The beef industry is improving its care of natural resources, animals and people, and now has the data to prove it.
The second Australian Beef Sustainability Annual Update will show the industry is committed to improving its care of natural resources, animals and people and is addressing issues that matter to major customers, investors, special interest groups and the broader community.
The report is being produced by the Australian Beef Sustainability Framework (the Framework), a whole-of-industry initiative to define and track sustainable beef production in the Australian context.
NSW lot feeder and farmer Tess Herbert chairs the industry-representative group appointed to steer the Framework. She says the team has worked in the past year to refine the way things are measured things and to collect more data.
“The beef industry in under increasing scrutiny. Demands from outside our industry to prove our care for the environment, animals and people have grown in the past year,” Tess says.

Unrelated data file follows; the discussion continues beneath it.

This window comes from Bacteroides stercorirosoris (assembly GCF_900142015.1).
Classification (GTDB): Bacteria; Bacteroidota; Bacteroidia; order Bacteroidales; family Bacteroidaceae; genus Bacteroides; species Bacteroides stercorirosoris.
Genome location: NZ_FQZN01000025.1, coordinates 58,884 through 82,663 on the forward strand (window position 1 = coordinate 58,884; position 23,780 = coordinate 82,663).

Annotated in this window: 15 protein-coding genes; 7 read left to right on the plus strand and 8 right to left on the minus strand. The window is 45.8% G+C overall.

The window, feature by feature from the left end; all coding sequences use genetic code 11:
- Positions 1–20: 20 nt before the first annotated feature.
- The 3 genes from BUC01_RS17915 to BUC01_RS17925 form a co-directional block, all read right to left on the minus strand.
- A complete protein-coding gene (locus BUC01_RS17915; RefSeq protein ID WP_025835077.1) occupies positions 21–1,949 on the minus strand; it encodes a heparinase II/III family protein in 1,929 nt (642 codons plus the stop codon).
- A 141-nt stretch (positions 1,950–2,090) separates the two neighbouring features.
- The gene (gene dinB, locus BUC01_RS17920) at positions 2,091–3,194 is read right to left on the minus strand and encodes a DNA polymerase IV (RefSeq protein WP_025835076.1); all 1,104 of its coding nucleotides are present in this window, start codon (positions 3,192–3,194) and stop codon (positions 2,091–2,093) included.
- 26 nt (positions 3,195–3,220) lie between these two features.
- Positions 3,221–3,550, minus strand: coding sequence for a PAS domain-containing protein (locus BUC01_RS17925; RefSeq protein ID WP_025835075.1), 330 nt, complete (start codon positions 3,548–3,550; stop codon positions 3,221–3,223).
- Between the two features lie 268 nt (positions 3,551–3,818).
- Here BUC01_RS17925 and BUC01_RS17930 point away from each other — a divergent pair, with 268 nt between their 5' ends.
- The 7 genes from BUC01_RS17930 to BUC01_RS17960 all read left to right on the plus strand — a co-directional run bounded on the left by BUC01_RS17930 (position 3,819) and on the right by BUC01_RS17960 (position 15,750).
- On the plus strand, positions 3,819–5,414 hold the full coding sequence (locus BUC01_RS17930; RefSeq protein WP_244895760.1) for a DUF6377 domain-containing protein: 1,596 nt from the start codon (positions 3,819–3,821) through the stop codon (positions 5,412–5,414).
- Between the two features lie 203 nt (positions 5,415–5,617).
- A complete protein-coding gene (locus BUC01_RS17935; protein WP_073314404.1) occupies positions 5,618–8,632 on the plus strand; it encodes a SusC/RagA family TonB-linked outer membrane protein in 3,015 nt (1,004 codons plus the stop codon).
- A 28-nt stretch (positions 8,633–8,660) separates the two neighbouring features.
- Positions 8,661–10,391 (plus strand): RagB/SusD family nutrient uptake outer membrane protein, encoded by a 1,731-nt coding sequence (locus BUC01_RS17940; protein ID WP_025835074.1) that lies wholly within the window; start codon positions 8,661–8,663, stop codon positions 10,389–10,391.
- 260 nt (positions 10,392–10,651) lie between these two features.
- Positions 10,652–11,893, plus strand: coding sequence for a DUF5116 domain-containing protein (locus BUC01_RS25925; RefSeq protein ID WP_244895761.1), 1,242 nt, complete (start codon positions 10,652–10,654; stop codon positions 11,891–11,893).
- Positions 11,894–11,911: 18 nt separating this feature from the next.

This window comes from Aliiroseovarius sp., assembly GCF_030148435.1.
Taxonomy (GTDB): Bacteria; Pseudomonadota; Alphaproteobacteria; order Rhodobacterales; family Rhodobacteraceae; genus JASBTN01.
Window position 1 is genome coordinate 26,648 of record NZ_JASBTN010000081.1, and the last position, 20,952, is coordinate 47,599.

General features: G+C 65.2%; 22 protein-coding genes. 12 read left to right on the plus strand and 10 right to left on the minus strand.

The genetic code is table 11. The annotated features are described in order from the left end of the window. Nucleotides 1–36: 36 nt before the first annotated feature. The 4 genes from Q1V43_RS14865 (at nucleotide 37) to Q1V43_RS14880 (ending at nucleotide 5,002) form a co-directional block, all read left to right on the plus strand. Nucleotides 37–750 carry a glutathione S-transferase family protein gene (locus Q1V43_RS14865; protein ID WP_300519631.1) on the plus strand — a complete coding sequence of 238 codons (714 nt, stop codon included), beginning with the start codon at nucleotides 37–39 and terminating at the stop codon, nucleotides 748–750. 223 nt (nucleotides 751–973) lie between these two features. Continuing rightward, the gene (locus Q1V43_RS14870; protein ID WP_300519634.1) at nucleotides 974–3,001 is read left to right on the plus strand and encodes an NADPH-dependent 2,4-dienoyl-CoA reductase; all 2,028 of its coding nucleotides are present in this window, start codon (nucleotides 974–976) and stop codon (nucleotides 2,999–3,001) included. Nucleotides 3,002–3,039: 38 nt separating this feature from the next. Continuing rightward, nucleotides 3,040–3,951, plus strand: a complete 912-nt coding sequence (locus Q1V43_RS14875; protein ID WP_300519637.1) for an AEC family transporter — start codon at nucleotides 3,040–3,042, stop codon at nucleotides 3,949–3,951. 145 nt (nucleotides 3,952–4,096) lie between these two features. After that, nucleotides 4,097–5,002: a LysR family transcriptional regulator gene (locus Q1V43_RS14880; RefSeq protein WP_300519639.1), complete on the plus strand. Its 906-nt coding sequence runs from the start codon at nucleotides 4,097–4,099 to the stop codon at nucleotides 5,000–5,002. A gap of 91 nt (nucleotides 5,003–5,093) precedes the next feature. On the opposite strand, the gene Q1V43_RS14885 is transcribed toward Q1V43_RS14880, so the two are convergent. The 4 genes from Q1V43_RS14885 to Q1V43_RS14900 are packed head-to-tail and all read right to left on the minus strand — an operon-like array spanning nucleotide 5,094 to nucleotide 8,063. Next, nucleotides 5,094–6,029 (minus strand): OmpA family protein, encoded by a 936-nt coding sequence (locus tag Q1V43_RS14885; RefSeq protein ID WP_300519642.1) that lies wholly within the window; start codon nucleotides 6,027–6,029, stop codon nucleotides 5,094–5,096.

“This Framework is a way to be on the front foot, address concerns and tell our story. I think this year’s report is a great example of this.”
She says the 2019 Annual Update has data for 80 per cent of the Framework indicators – up 20 percentage points from last year.
“This gives the industry a great baseline from which we can show our improvement to build community trust, and protect and grow access to markets and capital,” she says.
“We can turn steps into strides on sustainability.”
Tess says she is pleased to see beef businesses using the Framework to drive their own sustainability initiatives.
Highlights to expect from the report include:
- The first national vegetation indicators and measures for the beef industry;
- Increased use of pain relief on cattle;
- Development of an implementation plan for the industry to be carbon neutral by 2030;
- From 2005 to 2016, the beef industry reduced its greenhouse gas emissions by 57.6%;
- Establishment of the National Livestock Genetics Consortium; and
- The beef industry’s involvement in the Rural Safety and Health Alliance (RSHA) to invest in practical extension solutions.